10 May 2021
Leonardo’s Chief People Organisation and Transformation Officer meets the Italian Minister of Education, Patrizio Bianchi.
“Leonardo is ready and willing to collaborate with the Ministry of Education to train educators in the skills required by firms to develop transversal knowledge through a model influenced by the worlds of science and humanities,” stated Simonetta Iarlori, Leonardo’s Chief People Organisation and Transformation Officer, to Italian Minister of Education, Patrizio Bianchi during the digital event, ‘Mathematics Dialogues’.
“We have lots of STEM skills, and we could help the ministry greatly in training educators,” underlined Simonetta Iarlori. “We not only have to broaden students’ understanding of mathematics, but first and foremost, we must work on their teachers’ understanding. As a company, we are dedicated to proposing a clearer explanation of what we really need: transversal skills.”
The second session of Mathematics Dialogues, co-produced by Fondazione Musica per Roma with the contribution of Leonardo, among others, aimed to explain how to attract new generations to the field of education, underlining that teaching maths and other STEM subjects is part of every educational agenda.
However, this does not mean disregarding our classical studies, which should not be considered as alternatives. Classical and scientific studies are languages that must both be used by young people to understand a world that is becoming increasingly complex.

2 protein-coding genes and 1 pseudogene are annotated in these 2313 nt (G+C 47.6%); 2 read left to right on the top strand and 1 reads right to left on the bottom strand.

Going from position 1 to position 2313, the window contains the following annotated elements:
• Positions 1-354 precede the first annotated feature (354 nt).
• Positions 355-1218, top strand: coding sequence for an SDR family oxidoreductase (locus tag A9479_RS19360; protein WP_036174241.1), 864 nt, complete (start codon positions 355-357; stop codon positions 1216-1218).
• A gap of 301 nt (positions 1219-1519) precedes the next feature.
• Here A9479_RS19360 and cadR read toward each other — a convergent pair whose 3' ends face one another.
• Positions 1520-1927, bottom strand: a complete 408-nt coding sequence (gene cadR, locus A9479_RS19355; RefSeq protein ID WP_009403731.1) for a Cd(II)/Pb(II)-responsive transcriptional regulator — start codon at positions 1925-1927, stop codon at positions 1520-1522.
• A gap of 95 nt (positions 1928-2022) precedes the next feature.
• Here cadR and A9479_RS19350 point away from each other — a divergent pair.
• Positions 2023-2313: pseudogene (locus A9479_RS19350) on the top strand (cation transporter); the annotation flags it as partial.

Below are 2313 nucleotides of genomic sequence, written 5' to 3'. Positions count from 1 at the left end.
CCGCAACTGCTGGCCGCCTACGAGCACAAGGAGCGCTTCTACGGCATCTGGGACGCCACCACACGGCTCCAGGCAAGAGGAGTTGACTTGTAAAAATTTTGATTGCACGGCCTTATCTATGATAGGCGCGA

To support learning content, educational content must be increased, and on this point, Simonetta Iarlori stressed a desire to build “a growth path together with the Ministry of Education: with the companies using more targeted recruiting and the ministry supporting training.” Leonardo can contribute to such an approach by “explaining digitalisation to educators, which still represents a hurdle to learning in Italy.” Simonetta Iarlori then made a pledge to Minister Bianchi: “I offer Leonardo’s support, in part through the Leonardo Civiltà delle Macchine Foundation, with an awareness of the importance of assisting the education sector by explaining what our needs are.”
Leonardo, after all, is based on the concept of transversal skills. “Here, we hire both engineers and humanists. It’s clear that lateral thinking is useful and that we need to support institutions in furthering education by offering our tools. We don’t want to limit ourselves to STEM fields though,” clarified Leonardo’s Chief People Organisation and Trasformation Officer, “because we want to support education from every angle. For example, music (which has a mathematical base) and art are two languages – two different forms of expression – but behind them both is a deep knowledge that we want to promote and transfer to our people.”
What truly matters, in Simonetta Iarlori’s opinion, “is not just having a degree in aerospace engineering, but having the ability to apply your knowledge in evolutionary processes that are more complex than those developed so far.” With this in mind, “companies, alongside the government, must commit to training and ‘modelling’. If companies don’t introduce real-world needs to models, nobody can ever change culture.” At Leonardo, where Artificial Intelligence comes to life in the new davinci-1 supercomputer, Iarlori’s ambition is to “model the organisations of the future: so many human phenomena can be modeled to make Artificial Intelligence serve mankind.”